For more than two decades, Earthjustice attorney Jim Pew has fought for clean air against dirty energy companies and ham-fisted government agencies.
In the spring of 2015, he's taking his fight all the way to the U.S. Supreme Court, which will decide in National Mining Association v. EPA whether power plants, collectively the worst polluters in the nation, must finally clean up their act.
Q. What led you to practice environmental law?
Growing up fishing and spending a lot of time outside always mattered to me a lot. I grew up in Pennsylvania and my family and I used to go up to the Poconos, which are probably best known for motels with heart-shaped bathtubs, but they also have amazing trout streams. My grandmother would often take me fishing. She was a very fierce fisherwoman, and because I lost so many of her lures, she made me learn to make them myself.
After practicing law for a few years, I took a bike ride through the Pacific Northwest to think about why I wanted to be a lawyer. If I was going to keep practicing law at all, I wanted to use my skills to do something that really mattered to me, and I realized that what mattered was protecting the environment.
Q. Are there clients who stick with you?
I've worked with a rancher in Texas, Sue Pope, who lives near several cement kilns in Midlothian, a town that bills itself as the cement capital of America. There are three plants close to Sue's ranch and one literally right next to the local elementary school. The pollution from the cement plants had taken a toll on her health, on her ranch and the cattle she raised and on the whole community.
Sue is a really dynamic and charming lady and a natural leader. She formed a group of neighbors called the Downwinders at Risk and fought back against the plants. But the odds were stacked against her: there were no federal limits on the toxic pollutants emitted from cement kilns at that time, even though federal law required them. It was a classic situation where advocacy in a state like Texas could only get her so far. Downwinders needed a lawyer to get the protection that federal law was supposed to provide.
Q. Tell me about the case before the Supreme Court.
This isn't a difficult case, and it shouldn't be in front of the Supreme Court. The question presented is whether EPA reasonably based its decision to control the toxic emissions from power plants on public health considerations and not the cost to industry. Power plants are the worst emitters of toxic pollution. They emit more mercury, chromium, lead—more of just about every toxic pollutant you can think of—than any other category of polluter. So, the question should be a no-brainer.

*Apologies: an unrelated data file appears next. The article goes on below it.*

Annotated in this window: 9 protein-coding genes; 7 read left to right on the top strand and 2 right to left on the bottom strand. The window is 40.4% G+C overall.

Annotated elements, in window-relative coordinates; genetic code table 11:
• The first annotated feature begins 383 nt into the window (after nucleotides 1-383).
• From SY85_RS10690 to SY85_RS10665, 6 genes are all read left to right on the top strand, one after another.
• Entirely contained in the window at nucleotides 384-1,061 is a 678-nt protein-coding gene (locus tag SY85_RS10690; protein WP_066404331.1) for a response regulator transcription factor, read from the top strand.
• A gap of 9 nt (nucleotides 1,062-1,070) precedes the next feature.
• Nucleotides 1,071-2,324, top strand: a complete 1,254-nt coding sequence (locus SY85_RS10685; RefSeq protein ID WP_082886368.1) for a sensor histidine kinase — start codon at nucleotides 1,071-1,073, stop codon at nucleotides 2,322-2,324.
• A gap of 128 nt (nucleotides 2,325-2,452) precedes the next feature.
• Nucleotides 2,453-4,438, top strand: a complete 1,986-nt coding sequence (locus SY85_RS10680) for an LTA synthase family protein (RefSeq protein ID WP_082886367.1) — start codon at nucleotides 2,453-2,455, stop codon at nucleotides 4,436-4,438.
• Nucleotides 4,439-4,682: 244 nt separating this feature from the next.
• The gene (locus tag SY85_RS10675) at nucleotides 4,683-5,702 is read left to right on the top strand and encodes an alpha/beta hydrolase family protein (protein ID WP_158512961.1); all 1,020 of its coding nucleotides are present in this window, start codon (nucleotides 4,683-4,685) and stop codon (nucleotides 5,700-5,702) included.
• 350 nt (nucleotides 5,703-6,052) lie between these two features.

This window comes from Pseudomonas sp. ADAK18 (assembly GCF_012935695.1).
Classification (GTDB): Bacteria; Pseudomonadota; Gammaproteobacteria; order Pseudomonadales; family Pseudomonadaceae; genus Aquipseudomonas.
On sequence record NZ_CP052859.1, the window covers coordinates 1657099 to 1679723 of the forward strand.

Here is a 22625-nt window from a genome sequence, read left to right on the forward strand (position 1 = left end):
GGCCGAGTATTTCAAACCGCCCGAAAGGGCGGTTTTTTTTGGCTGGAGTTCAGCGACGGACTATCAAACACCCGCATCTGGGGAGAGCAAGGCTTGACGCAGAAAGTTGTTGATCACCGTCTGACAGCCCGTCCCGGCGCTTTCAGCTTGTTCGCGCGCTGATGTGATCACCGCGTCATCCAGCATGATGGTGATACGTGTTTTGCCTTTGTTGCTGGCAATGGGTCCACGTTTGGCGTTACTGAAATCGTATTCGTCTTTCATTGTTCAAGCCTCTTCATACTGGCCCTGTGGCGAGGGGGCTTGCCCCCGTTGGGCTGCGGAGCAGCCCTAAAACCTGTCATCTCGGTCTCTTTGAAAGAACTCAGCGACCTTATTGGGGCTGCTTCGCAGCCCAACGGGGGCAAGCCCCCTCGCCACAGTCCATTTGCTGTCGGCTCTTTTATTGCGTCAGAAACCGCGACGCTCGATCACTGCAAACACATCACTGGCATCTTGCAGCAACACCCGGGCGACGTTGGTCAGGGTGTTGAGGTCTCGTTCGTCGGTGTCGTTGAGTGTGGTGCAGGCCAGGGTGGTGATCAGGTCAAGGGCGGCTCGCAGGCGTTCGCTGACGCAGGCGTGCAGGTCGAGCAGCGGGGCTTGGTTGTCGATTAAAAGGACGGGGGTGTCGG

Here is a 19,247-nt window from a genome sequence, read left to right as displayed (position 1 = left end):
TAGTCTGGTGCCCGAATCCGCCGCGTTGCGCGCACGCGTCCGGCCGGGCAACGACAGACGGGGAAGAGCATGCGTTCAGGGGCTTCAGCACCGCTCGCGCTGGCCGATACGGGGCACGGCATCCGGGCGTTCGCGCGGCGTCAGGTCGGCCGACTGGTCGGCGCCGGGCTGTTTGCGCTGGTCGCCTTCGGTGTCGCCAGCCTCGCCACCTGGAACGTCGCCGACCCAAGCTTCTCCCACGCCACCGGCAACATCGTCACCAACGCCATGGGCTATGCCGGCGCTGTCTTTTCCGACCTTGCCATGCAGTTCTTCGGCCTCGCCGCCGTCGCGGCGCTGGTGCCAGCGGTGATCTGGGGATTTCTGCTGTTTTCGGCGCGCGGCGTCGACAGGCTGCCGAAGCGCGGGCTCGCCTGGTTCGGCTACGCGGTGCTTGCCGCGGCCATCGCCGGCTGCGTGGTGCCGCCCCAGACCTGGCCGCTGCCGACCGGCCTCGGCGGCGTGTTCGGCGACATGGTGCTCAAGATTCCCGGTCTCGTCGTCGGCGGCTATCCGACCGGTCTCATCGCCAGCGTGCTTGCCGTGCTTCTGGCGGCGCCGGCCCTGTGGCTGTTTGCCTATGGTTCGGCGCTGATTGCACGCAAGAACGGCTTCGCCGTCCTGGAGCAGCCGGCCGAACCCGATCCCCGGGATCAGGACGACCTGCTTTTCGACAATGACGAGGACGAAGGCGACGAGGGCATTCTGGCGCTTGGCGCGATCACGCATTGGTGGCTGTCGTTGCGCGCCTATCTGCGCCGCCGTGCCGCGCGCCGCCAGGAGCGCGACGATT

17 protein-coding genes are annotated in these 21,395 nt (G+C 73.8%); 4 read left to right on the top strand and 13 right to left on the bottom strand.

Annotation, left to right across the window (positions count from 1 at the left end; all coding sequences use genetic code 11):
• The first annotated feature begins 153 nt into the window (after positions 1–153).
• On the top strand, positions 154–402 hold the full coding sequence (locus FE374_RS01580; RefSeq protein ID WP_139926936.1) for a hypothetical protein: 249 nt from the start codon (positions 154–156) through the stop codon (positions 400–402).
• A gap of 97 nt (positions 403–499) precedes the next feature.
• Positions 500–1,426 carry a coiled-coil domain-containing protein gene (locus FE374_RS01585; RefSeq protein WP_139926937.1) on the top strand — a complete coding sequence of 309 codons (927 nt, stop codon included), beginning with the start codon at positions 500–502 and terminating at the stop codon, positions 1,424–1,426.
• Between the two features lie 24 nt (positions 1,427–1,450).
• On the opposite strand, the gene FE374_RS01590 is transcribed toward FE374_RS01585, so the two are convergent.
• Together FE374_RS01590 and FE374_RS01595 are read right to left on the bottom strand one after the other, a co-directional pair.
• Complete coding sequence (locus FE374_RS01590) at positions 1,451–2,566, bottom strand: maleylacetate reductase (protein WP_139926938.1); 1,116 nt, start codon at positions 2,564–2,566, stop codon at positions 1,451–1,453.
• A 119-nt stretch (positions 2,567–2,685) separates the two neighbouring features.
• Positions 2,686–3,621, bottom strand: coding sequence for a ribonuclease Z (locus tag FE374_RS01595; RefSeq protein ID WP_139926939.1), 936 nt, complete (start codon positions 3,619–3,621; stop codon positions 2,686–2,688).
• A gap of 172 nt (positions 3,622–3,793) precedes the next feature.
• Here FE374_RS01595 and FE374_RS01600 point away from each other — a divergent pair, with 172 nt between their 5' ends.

However, that doesn't mean that winning the case will be easy. It's unfortunate but true that this kind of case can be highly politicized, and EPA's important controls on power plants' toxic pollution have become a target for people who believe that all regulation is bad and that industrial polluters shouldn't have to spend money to control their pollution.
Q. How is it possible that the toxic emissions from power plants aren't already regulated?
The power industry has a lot of money to spend on lobbyists, and it has always had a lot of clout in Washington. When Congress updated the Clean Air Act in 1990, it put EPA on a tight schedule to limit toxic emissions from every other major source of pollution. Chemical plants, refineries, steel mills—every other industry was slated for rapid reductions and, by now, they've made those reductions. But power plants got a special deal that has allowed them to evade meeting the same requirements, until now.
Q. What will be the significance in either outcome?
There's huge practical significance. If the court leaves the EPA's rule in place, its benefits for public health will start next year. Thousands of people who would otherwise die prematurely from exposure to air pollution will get a reprieve. Fewer tons of mercury and other toxic pollutants will fall into our lakes and streams.
If the court throws out EPA's controls on power plants, it will set the whole process of controlling power plants' toxic pollution back years. Getting these controls in place has already taken decades, and the cost of delay has been between 4,200 and 11,000 lives per year and hundreds of tons of persistent toxic pollution pumped into the environment.
Q. What's your view of the EPA?
It's mixed. At every level, the agency has some good people whose hearts are in the right place. But all of them—good and bad alike—have come under a lot of pressure from industries whose pollution they're supposed to regulate. Industry groups constantly lobby them directly, lobby their bosses and lobby politicians to lean on the agency's political appointees.
That kind of heavy pressure—the vast majority of which goes against the agency's mission of protecting public health and the environment—takes a big toll on morale. That's another reason why it's important to defend the power plants rule, where after a lot of corralling, pushing and cajoling, EPA has done something to be proud of.
Q. What keeps you motivated to do this kind of difficult work?
It's not a steady stream of satisfaction, but that said I do think we're winning. These cases take a long time, but we're saving lives and cleaning up the planet. What could be more motivating?
The important thing I've learned is that you can't give up. It's clearly not an easy or quick process to change the way the government does anything, and it's difficult for outside groups like Earthjustice or our clients to change the way the government controls toxic pollution. It takes more than one lawsuit, and more than just lawsuits. We need partners and allies who will create public pressure and political pressure. And you need to be ready to stick with it.
Interview by Victoria Schlesinger.
Published in the Spring 2015 issue of the Earthjustice Quarterly Magazine.